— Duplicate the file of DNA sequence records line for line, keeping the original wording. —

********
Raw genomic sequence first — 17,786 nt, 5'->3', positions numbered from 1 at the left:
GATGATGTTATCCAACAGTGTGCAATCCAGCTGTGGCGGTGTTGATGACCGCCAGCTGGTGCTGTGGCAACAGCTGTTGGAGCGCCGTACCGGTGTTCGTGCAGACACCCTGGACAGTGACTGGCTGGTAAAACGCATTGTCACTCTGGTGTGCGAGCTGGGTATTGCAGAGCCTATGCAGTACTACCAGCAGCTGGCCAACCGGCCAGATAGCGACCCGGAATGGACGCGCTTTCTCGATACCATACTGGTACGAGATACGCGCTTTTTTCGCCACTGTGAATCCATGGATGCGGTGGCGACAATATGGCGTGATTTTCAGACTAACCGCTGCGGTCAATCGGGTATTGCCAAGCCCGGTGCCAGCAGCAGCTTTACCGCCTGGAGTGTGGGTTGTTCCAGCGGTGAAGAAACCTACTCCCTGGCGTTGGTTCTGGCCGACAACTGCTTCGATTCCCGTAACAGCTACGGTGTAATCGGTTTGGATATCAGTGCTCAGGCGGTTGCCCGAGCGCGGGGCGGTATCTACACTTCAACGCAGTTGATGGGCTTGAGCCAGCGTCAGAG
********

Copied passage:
Raw genomic sequence first — 17,786 nt, 5'->3', positions numbered from 1 at the left:
GATGATGTTATCCAACAGTGTGCAATCCAGCTGTGGCGGTGTTGATGACCGCCAGCTGGTGCTGTGGCAACAGCTGTTGGAGCGCCGTACCGGTGTTCGTGCAGACACCCTGGACAGTGACTGGCTGGTAAAACGCATTGTCACTCTGGTGTGCGAGCTGGGTATTGCAGAGCCTATGCAGTACTACCAGCAGCTGGCCAACCGGCCAGATAGCGACCCGGAATGGACGCGCTTTCTCGATACCATACTGGTACGAGATACGCGCTTTTTTCGCCACTGTGAATCCATGGATGCGGTGGCGACAATATGGCGTGATTTTCAGACTAACCGCTGCGGTCAATCGGGTATTGCCAAGCCCGGTGCCAGCAGCAGCTTTACCGCCTGGAGTGTGGGTTGTTCCAGCGGTGAAGAAACCTACTCCCTGGCGTTGGTTCTGGCCGACAACTGCTTCGATTCCCGTAACAGCTACGGTGTAATCGGTTTGGATATCAGTGCTCAGGCGGTTGCCCGAGCGCGGGGCGGTATCTACACTTCAACGCAGTTGATGGGCTTGAGCCAGCGTCAGAG